The most influential people have a balance of perceived power and likability. We want to believe that you are credible and can make decisions that might make other people angry. We also want to like you and trust that you have good will towards us. Both characteristics help us influence others, and most of us tend to favor one characteristic over.
You seem to be well-liked by your co-workers. People see you as warm because you are expressive – you show more positive emotions than negative. You like harmony and often choose to keep the peace over taking a stand. Because you are liked, you are probably included in most social functions and may even be asked to arrange the entertainment (or BE the entertainment!). Co-workers trust you and confide in you because you have excellent rapport with most everyone.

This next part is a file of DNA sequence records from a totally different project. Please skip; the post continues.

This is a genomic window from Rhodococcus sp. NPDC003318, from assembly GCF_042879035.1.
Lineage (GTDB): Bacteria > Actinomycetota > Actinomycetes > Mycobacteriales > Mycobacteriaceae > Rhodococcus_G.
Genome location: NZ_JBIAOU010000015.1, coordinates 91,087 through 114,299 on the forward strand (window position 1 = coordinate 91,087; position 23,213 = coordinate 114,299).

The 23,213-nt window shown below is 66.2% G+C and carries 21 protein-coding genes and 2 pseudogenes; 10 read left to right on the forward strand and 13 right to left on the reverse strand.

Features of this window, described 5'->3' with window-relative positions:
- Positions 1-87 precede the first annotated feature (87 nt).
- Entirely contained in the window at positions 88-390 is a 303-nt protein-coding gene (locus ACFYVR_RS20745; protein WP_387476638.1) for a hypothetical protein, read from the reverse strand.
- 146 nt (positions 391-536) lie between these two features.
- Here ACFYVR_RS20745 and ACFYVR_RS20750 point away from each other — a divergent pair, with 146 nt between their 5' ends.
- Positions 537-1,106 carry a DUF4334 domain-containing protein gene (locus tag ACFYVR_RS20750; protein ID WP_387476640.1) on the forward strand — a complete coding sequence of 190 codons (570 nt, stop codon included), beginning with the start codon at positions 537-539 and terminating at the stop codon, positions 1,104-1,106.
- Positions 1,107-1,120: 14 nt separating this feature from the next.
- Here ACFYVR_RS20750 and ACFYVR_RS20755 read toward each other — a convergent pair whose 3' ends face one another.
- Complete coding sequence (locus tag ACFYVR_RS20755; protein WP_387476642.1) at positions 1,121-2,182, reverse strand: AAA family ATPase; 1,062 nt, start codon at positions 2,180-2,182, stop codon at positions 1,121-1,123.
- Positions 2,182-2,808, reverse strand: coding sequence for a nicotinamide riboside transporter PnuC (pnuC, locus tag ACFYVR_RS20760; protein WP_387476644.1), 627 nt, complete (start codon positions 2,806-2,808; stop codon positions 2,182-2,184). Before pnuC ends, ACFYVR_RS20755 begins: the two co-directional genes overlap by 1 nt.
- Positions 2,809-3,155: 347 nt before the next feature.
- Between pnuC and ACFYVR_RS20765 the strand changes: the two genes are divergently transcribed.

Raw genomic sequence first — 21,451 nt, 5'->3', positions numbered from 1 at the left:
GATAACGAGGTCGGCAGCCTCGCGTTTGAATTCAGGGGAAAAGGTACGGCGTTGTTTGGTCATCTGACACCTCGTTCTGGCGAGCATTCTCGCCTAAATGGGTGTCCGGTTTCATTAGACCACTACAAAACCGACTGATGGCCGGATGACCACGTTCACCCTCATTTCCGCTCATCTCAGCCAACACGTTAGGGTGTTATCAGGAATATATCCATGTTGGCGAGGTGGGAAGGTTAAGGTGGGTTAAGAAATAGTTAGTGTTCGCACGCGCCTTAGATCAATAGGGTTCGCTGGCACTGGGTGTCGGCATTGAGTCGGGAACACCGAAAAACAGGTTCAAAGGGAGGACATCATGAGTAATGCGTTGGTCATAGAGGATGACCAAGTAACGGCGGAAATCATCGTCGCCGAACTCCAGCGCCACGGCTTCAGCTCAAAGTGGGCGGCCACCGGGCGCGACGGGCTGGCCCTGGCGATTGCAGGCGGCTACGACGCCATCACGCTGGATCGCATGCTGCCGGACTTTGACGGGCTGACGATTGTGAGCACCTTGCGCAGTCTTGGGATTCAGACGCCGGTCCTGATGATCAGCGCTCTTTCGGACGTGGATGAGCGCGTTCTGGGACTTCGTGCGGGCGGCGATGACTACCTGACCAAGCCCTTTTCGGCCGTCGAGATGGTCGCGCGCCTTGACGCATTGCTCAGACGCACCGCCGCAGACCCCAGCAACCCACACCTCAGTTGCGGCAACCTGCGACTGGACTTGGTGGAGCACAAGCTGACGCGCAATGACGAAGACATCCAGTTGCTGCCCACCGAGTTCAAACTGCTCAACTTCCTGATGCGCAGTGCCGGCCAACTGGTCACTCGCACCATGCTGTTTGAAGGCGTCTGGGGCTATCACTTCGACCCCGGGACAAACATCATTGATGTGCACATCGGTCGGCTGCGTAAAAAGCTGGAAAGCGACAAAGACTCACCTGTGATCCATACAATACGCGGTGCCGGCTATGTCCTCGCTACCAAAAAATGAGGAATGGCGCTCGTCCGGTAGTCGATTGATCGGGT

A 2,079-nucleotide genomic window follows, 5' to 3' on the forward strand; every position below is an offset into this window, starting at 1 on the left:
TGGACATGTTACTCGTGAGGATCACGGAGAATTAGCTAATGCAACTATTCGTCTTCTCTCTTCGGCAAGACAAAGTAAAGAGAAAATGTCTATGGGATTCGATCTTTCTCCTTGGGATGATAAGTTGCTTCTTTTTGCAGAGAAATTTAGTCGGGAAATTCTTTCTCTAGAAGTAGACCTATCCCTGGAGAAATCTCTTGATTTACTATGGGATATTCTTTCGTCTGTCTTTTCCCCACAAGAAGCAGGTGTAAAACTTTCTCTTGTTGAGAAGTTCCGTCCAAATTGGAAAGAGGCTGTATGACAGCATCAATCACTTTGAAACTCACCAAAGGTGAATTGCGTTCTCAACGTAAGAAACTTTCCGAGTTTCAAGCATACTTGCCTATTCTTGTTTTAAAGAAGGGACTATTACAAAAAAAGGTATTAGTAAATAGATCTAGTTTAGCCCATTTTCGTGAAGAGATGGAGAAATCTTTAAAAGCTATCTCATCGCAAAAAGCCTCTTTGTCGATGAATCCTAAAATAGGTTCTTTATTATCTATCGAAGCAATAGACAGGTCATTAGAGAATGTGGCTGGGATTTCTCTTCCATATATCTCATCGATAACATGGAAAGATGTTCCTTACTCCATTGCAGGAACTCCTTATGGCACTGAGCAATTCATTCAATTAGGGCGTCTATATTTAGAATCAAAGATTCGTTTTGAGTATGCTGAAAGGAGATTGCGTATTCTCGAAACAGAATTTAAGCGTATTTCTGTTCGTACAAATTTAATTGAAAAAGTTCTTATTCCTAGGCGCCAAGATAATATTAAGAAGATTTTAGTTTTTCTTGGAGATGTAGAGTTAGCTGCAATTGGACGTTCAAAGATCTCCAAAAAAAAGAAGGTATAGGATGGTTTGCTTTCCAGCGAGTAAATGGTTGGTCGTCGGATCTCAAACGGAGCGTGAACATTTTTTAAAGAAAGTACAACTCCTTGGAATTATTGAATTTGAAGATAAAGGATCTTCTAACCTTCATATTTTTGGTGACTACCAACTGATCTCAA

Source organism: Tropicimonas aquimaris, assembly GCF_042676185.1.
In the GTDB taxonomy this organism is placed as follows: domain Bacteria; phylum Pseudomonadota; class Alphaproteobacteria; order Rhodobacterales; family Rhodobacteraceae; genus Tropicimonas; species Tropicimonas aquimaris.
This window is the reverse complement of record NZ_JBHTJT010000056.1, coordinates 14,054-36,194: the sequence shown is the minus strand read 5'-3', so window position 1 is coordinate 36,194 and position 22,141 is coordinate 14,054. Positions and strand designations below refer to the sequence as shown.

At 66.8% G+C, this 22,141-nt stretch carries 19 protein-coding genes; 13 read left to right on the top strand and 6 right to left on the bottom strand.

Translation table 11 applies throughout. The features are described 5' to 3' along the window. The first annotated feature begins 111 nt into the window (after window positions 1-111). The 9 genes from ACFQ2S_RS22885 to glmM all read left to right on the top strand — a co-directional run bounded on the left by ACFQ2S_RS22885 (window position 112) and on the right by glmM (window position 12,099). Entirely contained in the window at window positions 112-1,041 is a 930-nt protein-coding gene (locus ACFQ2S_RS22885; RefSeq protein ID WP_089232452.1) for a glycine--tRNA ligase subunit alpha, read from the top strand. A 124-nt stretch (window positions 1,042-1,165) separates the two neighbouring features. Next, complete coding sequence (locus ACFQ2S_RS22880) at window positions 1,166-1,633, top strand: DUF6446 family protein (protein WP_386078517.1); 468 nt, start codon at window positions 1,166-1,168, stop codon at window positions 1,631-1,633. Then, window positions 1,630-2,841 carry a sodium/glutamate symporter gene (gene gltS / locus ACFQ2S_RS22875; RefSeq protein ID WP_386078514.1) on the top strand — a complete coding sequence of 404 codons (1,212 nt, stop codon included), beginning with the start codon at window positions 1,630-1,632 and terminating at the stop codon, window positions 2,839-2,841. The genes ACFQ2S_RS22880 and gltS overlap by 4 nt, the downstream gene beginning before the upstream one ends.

The downside is that people may not take your ideas seriously because you are perceived as less powerful. You may be too reluctant to disagree or make anyone feel uncomfortable by “coming on too strong.” You tend to be a peace-maker and value harmony. If your perceived power level is very low, people may not trust that you will stand up for them (or yourself) when conflict arises. When push comes to shove, your team may choose someone else to represent them who they feel can withstand the heat better.
Raise your perceived power levels to become more persuasive and be taken more seriously at work.